When the landing is "assured", lower the balance of your flaps. As you cross the runway threshold slowly bring your power all of the way back to the stops. Slowly pull back of the wheel as the aircraft settles toward the runway. In an ideal situation the aircraft will stall just as the main wheels touch the runway. Once the main gear touches down hold the wheel back and allow the nose gear to settle down on its own. Once all of the wheels are down let the elevator control return to the neutral position. Using your rudder pedals steer down the middle of the runway as the airspeed dissipates.

When you are comfortable with the aircraft's situation, and only when you are comfortable, reach over and visually identify the flap lever. When you are positive that you do indeed have the flap lever, and not the gear, raise the flaps to the fully retracted position. This will allow maximum weight transfer to the wheels for better braking. This phase of aircraft operation can be delicate, as your machine is transitioning from being a flying machine to a ground machine

And there you have it! You have just completed the perfect landing. Well, probably not quite. Landing airplanes is like riding a bicycle. No one can really "teach" you how to do it, even if you are in an airplane with an instructor at your side. The instructor can give you all kinds of advice and input, but the "feel" is an acquired thing. It boils down to practice, practice, practice. Even then, things don't always go right. Go out and watch the airliners land, or "enjoy" the experience from onboard. How many are "greasers"? Probably less than 50%.



Surprisingly, snow on the runway, assuming that it isn't too deep, is not that large of a hindrance. Your braking will be reasonably effective as long as you do not lock them up and start skidding. As far as ice is concerned, only attempt a landing if the runway is "long", and there is no crosswind. You can land on a runway that is covered with solid glare ice if you are gentle with the controls and use minimum braking, allowing the aircraft to slow down on its own.


For crosswind landing techniques, see the tutorial Crosswind landing techniques.


In these conditions be prepared for turbulence as you get closer to the runway. Take the gust "factor" and add it to your approach speed. If, for example, the wind is at 20 knots with gusts to 30 knots, add the gust factor of 10 knots to your normal approach speed of 100 knots for a final speed of 110 knots.


In this discussion we have been doing "straight in" approaches. In practice, this is not normally done in VFR conditions. In fact, let me say "Don't do it". When you make a straight in approach you are letting yourself in for a cornucopia of problems ranging from a possible mid-air collision to a botched landing.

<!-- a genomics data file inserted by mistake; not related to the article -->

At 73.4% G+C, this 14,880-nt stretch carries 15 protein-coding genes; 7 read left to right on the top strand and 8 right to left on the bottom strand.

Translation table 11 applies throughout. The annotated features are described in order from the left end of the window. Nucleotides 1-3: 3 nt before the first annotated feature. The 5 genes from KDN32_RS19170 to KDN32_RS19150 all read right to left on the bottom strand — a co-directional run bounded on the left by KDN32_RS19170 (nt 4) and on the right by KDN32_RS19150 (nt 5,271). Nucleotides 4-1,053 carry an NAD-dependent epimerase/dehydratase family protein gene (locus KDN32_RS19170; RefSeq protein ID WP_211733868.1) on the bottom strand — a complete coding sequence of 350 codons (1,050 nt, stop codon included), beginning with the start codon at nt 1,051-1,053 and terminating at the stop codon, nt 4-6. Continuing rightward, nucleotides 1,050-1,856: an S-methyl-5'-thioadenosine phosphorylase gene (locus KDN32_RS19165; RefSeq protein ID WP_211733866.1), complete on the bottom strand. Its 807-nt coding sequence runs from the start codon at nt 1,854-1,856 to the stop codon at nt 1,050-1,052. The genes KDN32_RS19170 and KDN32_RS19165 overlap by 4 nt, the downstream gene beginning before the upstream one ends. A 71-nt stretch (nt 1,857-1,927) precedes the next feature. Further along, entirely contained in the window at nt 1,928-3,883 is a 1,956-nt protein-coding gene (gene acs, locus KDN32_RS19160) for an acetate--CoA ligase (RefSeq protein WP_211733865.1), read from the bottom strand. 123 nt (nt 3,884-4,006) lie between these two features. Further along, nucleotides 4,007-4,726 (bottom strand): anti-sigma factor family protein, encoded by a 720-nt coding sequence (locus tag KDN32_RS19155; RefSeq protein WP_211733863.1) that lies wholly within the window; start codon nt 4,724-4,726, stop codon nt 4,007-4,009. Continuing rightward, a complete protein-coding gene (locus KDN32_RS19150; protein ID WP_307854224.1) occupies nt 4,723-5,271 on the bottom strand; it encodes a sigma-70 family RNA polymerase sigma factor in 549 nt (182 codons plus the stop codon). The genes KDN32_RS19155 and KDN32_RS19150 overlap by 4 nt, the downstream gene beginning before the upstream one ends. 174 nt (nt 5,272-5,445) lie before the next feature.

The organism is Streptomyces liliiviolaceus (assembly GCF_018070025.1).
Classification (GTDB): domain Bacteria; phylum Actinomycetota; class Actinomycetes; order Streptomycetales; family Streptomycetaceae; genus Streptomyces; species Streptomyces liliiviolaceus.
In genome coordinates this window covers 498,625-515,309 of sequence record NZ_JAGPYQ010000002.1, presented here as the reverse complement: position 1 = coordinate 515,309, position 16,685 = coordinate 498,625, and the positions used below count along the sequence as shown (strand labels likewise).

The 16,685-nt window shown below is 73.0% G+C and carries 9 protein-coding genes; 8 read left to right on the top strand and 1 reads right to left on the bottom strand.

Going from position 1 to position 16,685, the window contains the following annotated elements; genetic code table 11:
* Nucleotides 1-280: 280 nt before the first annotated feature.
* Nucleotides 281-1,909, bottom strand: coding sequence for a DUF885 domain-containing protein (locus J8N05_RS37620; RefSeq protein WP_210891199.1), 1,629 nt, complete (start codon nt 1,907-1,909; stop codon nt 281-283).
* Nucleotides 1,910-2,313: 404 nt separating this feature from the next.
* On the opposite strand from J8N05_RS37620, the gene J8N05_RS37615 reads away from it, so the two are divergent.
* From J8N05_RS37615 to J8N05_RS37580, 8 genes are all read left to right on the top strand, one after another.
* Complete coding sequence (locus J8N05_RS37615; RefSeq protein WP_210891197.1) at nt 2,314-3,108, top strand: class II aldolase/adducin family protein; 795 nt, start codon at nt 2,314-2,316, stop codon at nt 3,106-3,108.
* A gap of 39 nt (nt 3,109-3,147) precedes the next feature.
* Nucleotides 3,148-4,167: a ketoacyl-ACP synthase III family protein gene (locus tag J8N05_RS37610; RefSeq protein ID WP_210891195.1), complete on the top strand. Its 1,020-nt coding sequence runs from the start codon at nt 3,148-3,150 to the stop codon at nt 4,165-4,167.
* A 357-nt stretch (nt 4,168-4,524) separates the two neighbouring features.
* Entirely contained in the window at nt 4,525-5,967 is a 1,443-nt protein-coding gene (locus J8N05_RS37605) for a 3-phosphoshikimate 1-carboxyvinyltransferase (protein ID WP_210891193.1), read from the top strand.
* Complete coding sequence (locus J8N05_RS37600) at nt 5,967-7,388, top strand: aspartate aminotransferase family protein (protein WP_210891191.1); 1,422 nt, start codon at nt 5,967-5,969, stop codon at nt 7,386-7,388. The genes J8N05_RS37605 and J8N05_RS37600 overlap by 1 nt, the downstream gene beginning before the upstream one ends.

Most mid-air collisions that occur at airports happen when one or both of the aircraft involved are making a straight in approach. Usually, but not always, they involve a high wing aircraft from below, and a low wing aircraft from above.

Also, it is extremely difficult to judge your distance when you make a straight in approach. Consider this: from an altitude of 2,000 feet above the ground, a runway that is 3,000 feet long and 50 feet wide looks the same as a 6,000 foot x 100 foot runway does from 4,000 feet above the ground.

There is also the "courtesy" to the other aircraft that may be in the traffic pattern at your landing airport. Those aircraft, if present, are flying prescribed patterns around the runway. If you arrive on a straight in you will be disrupting the old apple cart big time.

Lastly, the FAA strongly discourages the use of straight in approaches. While the practice is not illegal nor in violation of any FAR's (Federal Aviation Regulations), it is discussed in depth in the Airman's Information Manual- as close to a FAR as you can get.

So, fly a (traffic) pattern.

In the above example, you may enter the pattern at any of the four legs, including the final leg if you fly over the airport. Normally, the pattern is joined on the crosswind or downwind legs at 850 to 1,000 feet above the airport elevation. Do not fly the pattern too closely to the runway. By doing so you will have to make sharper turns and more rapid altitude changes. Try to fly the pattern so that you will end up with about a three mile final from your base leg. As you become more proficient you may chose to tighten this distance up a bit.


Most landings are botched because of two things: excess airspeed and/or a bad approach. If you are going too fast the odds of your having a decent touchdown are minimal. If your approach is not consistent you will have no basis of reference for the visual clues as you descend towards the runway.

And, lastly, landing an airplane requires strong visual clues to the brain. Most simulators do not present this information very well to the pilot as he nears the surface. For an expanded explanation of this phenomenon go to this link.

So there you go. How to land an airplane in one easy lesson. I hope that this information has been helpful to you. If you see any errors, or if something was not covered in the depth that you would like, please contact me, and I will make the corrections or additions as necessary.

Happy flying!

This narrative, along with aditional content, is available as a CD or an eBook.

For CD information click here. For eBook information click here.

Hal Stoen
© Hal Stoen, June 23, 2000